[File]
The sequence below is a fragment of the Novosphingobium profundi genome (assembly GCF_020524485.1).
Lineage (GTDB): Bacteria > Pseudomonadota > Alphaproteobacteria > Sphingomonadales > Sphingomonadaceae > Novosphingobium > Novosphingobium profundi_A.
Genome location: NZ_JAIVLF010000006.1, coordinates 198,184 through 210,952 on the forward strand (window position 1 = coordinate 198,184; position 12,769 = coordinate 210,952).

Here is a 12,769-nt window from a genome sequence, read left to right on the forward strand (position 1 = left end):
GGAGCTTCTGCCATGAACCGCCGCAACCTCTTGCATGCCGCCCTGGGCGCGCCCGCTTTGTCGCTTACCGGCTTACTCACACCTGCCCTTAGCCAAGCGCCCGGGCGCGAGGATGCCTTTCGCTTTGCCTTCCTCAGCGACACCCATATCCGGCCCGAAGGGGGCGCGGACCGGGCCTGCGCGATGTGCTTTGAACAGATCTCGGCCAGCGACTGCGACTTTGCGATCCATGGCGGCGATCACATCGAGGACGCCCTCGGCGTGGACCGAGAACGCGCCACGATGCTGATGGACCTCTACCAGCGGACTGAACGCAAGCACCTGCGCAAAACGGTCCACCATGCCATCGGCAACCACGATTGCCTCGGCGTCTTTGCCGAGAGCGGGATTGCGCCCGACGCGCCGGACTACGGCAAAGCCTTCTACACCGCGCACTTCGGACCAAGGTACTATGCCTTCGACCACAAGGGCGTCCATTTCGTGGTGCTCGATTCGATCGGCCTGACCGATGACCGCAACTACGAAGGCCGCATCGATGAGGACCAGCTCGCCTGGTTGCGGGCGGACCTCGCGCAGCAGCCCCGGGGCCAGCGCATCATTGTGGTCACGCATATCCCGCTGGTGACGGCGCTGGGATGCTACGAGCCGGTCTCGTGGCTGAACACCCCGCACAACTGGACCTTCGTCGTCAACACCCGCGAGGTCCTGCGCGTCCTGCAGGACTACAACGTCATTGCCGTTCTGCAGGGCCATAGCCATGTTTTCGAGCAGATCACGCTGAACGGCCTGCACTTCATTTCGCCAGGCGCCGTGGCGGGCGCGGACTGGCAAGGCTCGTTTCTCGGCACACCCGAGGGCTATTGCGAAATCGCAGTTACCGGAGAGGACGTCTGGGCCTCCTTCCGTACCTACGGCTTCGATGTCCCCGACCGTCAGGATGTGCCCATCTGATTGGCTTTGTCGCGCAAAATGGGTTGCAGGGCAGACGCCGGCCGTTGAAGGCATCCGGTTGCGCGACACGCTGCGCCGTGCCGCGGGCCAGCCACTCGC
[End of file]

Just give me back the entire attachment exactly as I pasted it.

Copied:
The sequence below is a fragment of the Novosphingobium profundi genome (assembly GCF_020524485.1).
Lineage (GTDB): Bacteria > Pseudomonadota > Alphaproteobacteria > Sphingomonadales > Sphingomonadaceae > Novosphingobium > Novosphingobium profundi_A.
Genome location: NZ_JAIVLF010000006.1, coordinates 198,184 through 210,952 on the forward strand (window position 1 = coordinate 198,184; position 12,769 = coordinate 210,952).

Here is a 12,769-nt window from a genome sequence, read left to right on the forward strand (position 1 = left end):
GGAGCTTCTGCCATGAACCGCCGCAACCTCTTGCATGCCGCCCTGGGCGCGCCCGCTTTGTCGCTTACCGGCTTACTCACACCTGCCCTTAGCCAAGCGCCCGGGCGCGAGGATGCCTTTCGCTTTGCCTTCCTCAGCGACACCCATATCCGGCCCGAAGGGGGCGCGGACCGGGCCTGCGCGATGTGCTTTGAACAGATCTCGGCCAGCGACTGCGACTTTGCGATCCATGGCGGCGATCACATCGAGGACGCCCTCGGCGTGGACCGAGAACGCGCCACGATGCTGATGGACCTCTACCAGCGGACTGAACGCAAGCACCTGCGCAAAACGGTCCACCATGCCATCGGCAACCACGATTGCCTCGGCGTCTTTGCCGAGAGCGGGATTGCGCCCGACGCGCCGGACTACGGCAAAGCCTTCTACACCGCGCACTTCGGACCAAGGTACTATGCCTTCGACCACAAGGGCGTCCATTTCGTGGTGCTCGATTCGATCGGCCTGACCGATGACCGCAACTACGAAGGCCGCATCGATGAGGACCAGCTCGCCTGGTTGCGGGCGGACCTCGCGCAGCAGCCCCGGGGCCAGCGCATCATTGTGGTCACGCATATCCCGCTGGTGACGGCGCTGGGATGCTACGAGCCGGTCTCGTGGCTGAACACCCCGCACAACTGGACCTTCGTCGTCAACACCCGCGAGGTCCTGCGCGTCCTGCAGGACTACAACGTCATTGCCGTTCTGCAGGGCCATAGCCATGTTTTCGAGCAGATCACGCTGAACGGCCTGCACTTCATTTCGCCAGGCGCCGTGGCGGGCGCGGACTGGCAAGGCTCGTTTCTCGGCACACCCGAGGGCTATTGCGAAATCGCAGTTACCGGAGAGGACGTCTGGGCCTCCTTCCGTACCTACGGCTTCGATGTCCCCGACCGTCAGGATGTGCCCATCTGATTGGCTTTGTCGCGCAAAATGGGTTGCAGGGCAGACGCCGGCCGTTGAAGGCATCCGGTTGCGCGACACGCTGCGCCGTGCCGCGGGCCAGCCACTCGC